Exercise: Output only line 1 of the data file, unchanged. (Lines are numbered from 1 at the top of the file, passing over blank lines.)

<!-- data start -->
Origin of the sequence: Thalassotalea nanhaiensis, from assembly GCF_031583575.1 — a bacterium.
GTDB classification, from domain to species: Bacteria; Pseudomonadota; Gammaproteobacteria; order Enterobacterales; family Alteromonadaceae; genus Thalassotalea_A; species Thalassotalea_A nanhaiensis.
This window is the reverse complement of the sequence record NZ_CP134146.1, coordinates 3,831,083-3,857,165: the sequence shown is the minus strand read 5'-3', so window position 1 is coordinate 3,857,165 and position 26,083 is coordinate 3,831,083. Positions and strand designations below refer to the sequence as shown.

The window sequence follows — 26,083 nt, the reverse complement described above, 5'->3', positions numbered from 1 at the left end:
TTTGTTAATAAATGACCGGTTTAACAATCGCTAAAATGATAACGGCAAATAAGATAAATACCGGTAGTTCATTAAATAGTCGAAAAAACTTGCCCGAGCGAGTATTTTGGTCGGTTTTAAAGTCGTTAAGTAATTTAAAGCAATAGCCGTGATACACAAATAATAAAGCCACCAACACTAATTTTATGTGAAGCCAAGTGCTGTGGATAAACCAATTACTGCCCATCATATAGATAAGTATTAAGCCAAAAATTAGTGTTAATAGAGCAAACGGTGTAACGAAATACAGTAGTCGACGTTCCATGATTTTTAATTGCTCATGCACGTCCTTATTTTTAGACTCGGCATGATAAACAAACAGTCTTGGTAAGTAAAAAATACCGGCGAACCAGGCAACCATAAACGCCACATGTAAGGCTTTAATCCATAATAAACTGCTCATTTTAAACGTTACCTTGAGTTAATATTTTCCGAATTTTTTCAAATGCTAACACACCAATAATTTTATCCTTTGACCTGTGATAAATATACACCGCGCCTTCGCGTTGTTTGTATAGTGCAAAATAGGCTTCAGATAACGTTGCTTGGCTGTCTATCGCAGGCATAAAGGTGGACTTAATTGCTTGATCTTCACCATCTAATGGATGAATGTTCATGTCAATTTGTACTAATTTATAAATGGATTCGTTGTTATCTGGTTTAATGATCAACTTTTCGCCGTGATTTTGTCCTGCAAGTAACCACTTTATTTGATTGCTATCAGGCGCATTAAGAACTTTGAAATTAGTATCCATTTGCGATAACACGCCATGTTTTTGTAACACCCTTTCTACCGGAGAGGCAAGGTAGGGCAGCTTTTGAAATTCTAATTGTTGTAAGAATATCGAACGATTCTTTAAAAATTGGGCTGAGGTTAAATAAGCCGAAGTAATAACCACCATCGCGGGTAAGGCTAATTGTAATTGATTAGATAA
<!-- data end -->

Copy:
Origin of the sequence: Thalassotalea nanhaiensis, from assembly GCF_031583575.1 — a bacterium.